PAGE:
Now, where else is getting a bit more involved in motorcycling? South America is the answer. Yonny Hernandez is the only South American in MotoGP but that could all change soon. In the CEV Superbike class, Max Scheib is the current series leader. The Chilean is aged just 21 and is winning races against the Spanish equivalent of Shane Byrne: Carmelo Morales. If Scheib could make the transition over to the Grand Prix paddock quick enough then he could be the next big thing and the reason that Chile gets involved with MotoGP even more than it does now. In the CEV Moto2 class, Eric Granado, the former World Moto2 rider is winning races and also closing down the series leader Steven Odendaal. He, for my personal liking, was thrown into Moto2 way too young and now he has been given the chance to mature in the CEV, he could be one to keep an eye on in the future. Steward Garcia in the Red Bull rookies is also on course for doing magical things and at just 16 years old, he has got a long time to mature and become a great rider. Gabriel Rodrigo in Moto3 has been getting faster and faster all the time too. He looked in contention for a podium up until he crashed out at turn one at the Catalan Grand Prix.

There is one other area of the world that is starting to flag up on my radar. Kazakhstan. “Where”? I hear you all ask in a high pitch shriek. Yes, this Central Asian country is putting a bid in to host a Grand Prix in 2017! However, they have also got a very good young talent coming through who caught my eye when I started watching the CEV Moto3 championship earlier this year. Makar Iurchenko was originally born in St. Petersburg in Russia but represents Kazakhstan when riding. A country that nobody has ever associated with bike racing is quickly becoming a real economic hub for that part of the world. A bustling, glamourous capital city of Astana, MotoGP could be very interested in going there in the not too distant future.

Back to Europe now but not to Italy or Spain or even good old Blighty, carry on going North until you hit countries such as Norway, Sweden and Finland. Finland has been involved in MotoGP for a long time now with past riders like Jarno Saarinen and KTM’s current test rider Mika Kallio. Moto3 KTM boss Aki Ajo is Finnish. However, Sweden has kind of disappeared from MotoGP. It lasted hosted a grand prix 26 years ago, a race that Wayne Rainey won in the 500cc class, Carlos Cardus in the 250s and Hans Spaan in the 125cc category. Sweden has a former double champion of the 125cc class in Kent Anderson. Here’s a few names some of you may remember. Peter Linden, Bo Granath and Ivan Carlsson. Yes, all Swedish and all very, very successful. Sweden is coming back though, Alexander Lundh is racing for Sweden but I noticed that again, in the CEV, a Swedish flag was waving. Johnny Rotvik and Pontus Duerlund may not be right at the sharp end of the championship but they are representing Sweden and that is a start. Did you know that for the last Swedish win you have to go back all the way to 1975 and Leif Gustafsson on a Yamaha at Brno. Norway is another country on the rise like I said. Never has there ever been a Norwegian on a MotoGP podium in any class, but there is some fresh blood coming up through the ranks. Thomas Sigvartsen in the CEV Moto2 championship has been having a consistent year and so has Michael Meller Pedersen who although is nearly 27, is showing that it isn’t impossible to be successful with an unfavoured nationality.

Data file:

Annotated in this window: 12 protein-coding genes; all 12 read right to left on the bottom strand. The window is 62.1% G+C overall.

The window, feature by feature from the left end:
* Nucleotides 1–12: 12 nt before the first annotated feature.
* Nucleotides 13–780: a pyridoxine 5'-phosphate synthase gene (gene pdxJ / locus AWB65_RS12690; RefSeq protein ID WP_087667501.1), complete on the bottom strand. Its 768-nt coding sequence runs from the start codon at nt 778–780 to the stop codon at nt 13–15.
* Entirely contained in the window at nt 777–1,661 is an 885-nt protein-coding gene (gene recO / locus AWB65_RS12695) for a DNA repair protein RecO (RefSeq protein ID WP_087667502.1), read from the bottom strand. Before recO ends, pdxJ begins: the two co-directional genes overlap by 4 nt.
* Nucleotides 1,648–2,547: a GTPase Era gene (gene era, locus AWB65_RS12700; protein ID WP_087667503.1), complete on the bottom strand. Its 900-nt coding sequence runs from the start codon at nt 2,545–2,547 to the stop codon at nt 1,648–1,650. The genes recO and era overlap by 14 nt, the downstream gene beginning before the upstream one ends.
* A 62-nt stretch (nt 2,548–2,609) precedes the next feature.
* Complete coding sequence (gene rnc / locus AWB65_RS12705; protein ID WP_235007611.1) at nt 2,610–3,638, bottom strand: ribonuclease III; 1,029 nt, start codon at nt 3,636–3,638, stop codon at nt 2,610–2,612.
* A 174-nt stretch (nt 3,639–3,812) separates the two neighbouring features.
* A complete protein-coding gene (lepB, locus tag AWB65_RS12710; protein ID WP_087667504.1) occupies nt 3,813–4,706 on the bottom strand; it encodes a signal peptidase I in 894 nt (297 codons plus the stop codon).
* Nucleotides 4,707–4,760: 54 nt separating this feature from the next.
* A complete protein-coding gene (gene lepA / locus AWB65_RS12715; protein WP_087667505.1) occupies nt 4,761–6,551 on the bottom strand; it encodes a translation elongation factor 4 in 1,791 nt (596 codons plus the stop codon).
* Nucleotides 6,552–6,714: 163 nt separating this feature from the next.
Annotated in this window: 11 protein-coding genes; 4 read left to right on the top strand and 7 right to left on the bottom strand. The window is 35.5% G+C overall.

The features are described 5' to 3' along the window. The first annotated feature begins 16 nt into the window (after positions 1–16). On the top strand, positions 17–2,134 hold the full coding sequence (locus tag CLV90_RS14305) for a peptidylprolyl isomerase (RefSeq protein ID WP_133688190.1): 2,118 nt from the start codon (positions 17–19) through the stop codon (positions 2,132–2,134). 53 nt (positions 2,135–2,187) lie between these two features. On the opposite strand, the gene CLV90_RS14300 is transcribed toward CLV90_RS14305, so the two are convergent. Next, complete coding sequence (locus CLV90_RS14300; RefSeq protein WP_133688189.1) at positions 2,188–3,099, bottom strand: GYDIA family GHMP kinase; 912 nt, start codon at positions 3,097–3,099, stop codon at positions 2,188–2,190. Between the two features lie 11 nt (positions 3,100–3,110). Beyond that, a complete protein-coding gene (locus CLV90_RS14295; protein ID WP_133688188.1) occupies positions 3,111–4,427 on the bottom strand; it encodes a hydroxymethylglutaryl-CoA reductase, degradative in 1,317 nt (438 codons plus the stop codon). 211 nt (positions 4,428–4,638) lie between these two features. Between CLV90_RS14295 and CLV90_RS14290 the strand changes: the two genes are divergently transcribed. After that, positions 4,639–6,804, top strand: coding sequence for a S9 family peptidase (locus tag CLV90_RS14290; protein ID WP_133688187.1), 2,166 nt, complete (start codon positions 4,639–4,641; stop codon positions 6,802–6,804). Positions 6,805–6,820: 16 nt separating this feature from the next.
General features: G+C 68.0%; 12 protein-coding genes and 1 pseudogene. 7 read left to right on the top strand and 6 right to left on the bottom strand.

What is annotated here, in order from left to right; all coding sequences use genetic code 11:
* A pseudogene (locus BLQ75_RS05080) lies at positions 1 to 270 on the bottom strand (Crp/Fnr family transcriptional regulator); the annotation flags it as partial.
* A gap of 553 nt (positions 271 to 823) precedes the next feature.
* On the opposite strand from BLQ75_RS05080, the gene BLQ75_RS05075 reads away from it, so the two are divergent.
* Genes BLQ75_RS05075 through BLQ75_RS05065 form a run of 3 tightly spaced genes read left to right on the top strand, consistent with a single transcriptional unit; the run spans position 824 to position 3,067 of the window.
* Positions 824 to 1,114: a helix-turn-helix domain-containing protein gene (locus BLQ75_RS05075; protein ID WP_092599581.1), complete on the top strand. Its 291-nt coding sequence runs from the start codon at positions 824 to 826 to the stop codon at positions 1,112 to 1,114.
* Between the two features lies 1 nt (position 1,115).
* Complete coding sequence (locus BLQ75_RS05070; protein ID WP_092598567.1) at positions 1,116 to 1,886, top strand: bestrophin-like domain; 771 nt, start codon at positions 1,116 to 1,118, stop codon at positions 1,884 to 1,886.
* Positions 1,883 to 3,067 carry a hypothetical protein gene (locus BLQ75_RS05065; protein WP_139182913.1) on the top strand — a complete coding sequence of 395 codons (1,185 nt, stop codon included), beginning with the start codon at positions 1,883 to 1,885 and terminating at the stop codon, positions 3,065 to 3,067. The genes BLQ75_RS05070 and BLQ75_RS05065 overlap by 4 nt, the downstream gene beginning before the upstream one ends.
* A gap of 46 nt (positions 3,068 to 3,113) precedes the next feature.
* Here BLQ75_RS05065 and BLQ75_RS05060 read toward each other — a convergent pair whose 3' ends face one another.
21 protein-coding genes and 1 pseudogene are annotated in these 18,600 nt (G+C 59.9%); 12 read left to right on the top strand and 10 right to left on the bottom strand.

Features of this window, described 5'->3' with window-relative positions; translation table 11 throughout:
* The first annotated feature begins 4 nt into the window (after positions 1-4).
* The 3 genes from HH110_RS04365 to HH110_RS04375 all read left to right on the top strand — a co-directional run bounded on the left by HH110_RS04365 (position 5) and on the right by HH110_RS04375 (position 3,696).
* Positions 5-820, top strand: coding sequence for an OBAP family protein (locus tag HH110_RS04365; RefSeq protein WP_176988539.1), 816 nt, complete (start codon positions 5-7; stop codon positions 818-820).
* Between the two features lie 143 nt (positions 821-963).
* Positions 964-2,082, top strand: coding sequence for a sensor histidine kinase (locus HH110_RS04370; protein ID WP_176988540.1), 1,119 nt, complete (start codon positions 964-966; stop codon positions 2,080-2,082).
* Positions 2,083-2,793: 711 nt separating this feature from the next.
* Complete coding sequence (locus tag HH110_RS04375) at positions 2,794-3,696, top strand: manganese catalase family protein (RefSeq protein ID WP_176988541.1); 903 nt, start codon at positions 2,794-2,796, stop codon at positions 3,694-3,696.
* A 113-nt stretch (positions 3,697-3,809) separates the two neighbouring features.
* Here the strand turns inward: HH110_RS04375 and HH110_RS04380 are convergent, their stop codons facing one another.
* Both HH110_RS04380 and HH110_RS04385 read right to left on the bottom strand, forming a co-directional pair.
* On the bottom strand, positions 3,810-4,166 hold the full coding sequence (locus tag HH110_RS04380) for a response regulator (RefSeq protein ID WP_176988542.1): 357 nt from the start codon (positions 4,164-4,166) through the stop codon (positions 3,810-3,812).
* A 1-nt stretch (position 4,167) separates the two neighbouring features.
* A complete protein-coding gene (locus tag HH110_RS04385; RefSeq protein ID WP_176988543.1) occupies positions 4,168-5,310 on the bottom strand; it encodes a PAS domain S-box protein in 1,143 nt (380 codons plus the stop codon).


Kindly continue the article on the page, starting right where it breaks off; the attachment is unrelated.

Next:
The whole point of this article is to just tell you why one or two countries are dominating the premier class but to also show you that there are plenty of riders from other countries also coming through the ranks. And the whole point of getting riders into the world stage? To have a Grand Prix in that country. If a Thai rider was battling for the Moto3 title, I could guarantee you that Thailand would be on the calendar the following year because as soon as one rider does well from that country, the crowd get involved and want to go to a race; in the Far East, where the fasting growing economies in the world are situated, it may be just the perfect time to start hosting races in the region. The image that could be created from hosting races in a whole host of different countries would be amazing. Thailand, Chile and Kazakhstan are already looking set to join the calendar soon and that alone suggests that because of the Junior CEV Championship, these countries are benefiting and will continue to because of the success of the riders and the races that could go ahead.

Tapping into these markets wouldn’t just be good for the countries in the short term either. A whole new tourist industry would be opened up, which leads to construction jobs when hotels need building and staff jobs when the hotels and cafes open. That means more corporation tax is paid and more people are earning money to pay their taxes. The economy will grow through inward investment from TNCs and then before you know it, a country that had very little appeal is being visited by millions. It all sounds too idealistic but it really isn’t. Look at Qatar, now people go to Losail for the season opening night race but have their annual holiday out there. The same could happen for any new country that joins the calendar. My dad went to Thailand for the World Superbike meeting at Buriram, before meeting up with his wife who lives over there and having a holiday. Yes, it really does happen and he isn’t the only one.

The talent that is coming through the championships is quite simply incredible. If I could force you to watch the CEV then I would, but I can’t so never mind. In the next ten years when Marc Marquez is the battling with Maverick Vinales, you may just see the current Moto3 riders like Romano Fenati and Brad Binder in the mix too and a shedload of Asian riders too. All of a sudden, we could have ten nationalities in the top ten at every race. And that is what I mean by the importance of representation. One rider winning regularly from Thailand could suddenly bring (even more) bikes to Thailand. Ratthapark Wilairot has done this for Thailand, he put that country out there. A more successful example could be Gabor Talmasci, winning the 2007 125cc title and all of a sudden, the Hungarian’s get back involved with motorcycle racing. Robert Kubica did it in F1, when he put Poland on the map. Alex Barros did it for Brazil in MotoGP. Alex Criville did it for Spain in the top GP class. And who would bet against it all happening again in the future with the current crop of rising talent? Yes. Who would have thought that representation on the global stage could be quite as important?